While many firms are considering how to improve their delivery service model in the new year, they should also consider improving the diversity among their partners. Promoting more women and people of color not only makes for a more richly diverse team but also it can positively affect the amount of business from the corporate world.
According to a Bloomberg report, despite half of all law school graduates being women, the top ranks of law firms remain “overwhelmingly white and male.” Specifically, women represent about 20 percent of firm partners and minorities make up only 8 percent.
Because of this, there has been a recent effort among corporate law departments to encourage their firms to promote more high-performing women and minority lawyers. In support of an American Bar Association resolution, they’re awarding more business to firms accordingly.
Bloomberg cites an example in which the president and general counsel of Microsoft Inc., Brad Smith, created a program in 2008 that awarded bonuses to their outside firms. The program was a success, raising the percentage of business awarded to women and minority lawyers from 34 to 48. Microsoft’s effort to increase diversity beginning in 2008 was internal, too, going from 48 to 58 percent of lawyers who are women or minorities. Increasing diversity on the legal team can improve the outcome for the client as well. As Smith said, “You need to have diverse legal teams to understand the way the world works, because the world is diverse.”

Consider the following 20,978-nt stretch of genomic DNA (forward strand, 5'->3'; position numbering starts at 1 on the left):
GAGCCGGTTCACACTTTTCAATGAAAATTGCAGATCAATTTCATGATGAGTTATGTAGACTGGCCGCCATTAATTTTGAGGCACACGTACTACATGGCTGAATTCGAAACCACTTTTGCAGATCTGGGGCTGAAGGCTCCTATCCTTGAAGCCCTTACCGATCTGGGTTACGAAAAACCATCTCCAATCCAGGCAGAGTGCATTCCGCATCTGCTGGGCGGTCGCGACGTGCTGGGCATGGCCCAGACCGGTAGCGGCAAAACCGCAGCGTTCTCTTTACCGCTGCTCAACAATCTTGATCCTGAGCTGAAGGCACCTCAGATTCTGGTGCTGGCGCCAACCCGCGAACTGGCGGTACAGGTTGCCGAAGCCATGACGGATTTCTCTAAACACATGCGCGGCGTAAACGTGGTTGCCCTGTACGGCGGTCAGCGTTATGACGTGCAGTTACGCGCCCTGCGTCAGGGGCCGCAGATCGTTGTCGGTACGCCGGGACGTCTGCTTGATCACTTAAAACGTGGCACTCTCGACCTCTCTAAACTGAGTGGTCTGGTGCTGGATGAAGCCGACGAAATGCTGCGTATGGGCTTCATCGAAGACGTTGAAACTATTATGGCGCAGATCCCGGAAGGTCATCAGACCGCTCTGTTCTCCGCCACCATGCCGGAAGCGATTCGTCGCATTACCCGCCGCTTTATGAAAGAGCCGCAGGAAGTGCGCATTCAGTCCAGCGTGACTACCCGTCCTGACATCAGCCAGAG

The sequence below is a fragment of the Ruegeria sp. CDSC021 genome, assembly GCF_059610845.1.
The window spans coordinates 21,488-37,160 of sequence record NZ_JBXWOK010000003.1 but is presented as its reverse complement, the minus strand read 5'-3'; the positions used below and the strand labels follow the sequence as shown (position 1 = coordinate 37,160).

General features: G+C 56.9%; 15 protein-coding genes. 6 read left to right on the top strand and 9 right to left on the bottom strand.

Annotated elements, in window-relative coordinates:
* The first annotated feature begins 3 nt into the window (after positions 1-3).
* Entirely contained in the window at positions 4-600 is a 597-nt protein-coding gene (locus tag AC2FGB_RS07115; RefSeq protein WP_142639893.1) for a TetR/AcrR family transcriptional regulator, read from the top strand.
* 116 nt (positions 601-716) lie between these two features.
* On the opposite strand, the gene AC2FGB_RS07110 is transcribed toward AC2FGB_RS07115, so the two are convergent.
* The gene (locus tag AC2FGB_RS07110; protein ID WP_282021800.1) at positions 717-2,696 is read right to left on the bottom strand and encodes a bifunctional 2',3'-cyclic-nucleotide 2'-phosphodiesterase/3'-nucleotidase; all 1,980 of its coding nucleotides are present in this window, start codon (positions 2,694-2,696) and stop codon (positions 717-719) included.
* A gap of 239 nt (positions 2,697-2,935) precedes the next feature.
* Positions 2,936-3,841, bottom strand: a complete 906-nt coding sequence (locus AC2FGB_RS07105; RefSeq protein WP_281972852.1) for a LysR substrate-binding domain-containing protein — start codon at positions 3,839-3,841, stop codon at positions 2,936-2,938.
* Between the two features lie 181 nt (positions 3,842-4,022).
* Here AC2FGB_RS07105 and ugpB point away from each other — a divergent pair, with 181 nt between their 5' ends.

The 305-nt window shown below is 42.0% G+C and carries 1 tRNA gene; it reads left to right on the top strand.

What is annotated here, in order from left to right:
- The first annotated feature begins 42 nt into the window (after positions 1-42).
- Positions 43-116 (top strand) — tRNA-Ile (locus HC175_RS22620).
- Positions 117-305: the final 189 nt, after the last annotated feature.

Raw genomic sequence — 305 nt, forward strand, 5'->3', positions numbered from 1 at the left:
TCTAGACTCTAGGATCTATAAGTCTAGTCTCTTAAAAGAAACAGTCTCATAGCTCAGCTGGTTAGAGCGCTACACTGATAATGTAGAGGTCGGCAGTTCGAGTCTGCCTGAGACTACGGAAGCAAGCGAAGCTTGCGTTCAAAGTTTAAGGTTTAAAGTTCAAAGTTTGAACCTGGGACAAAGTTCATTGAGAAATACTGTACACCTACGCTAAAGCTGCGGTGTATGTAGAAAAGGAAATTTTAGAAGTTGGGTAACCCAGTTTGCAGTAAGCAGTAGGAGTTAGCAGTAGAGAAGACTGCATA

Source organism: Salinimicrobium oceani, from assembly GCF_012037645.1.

“You need to have diverse legal teams to understand the way the world works, because the world is diverse.”
But according to a Legal Executive Institute article, most gender diversity programs have accomplished “very little” significant change. For the authors, real progress lies in the organization taking three actions:
• specifying specific numerical goals
• providing meaningful financial incentives to achieve them
• adopting and enforcing a clear strategy for how that is to be done
The many recommendations to increase gender diversity include removing gender identification from all applications and resumes, issuing annual anonymous surveys about job satisfaction that include questions about inclusion, encourage junior-senior pairings that mix genders, annually verify that women and men have comparable experiences and include a significant amount of women on compensation committees.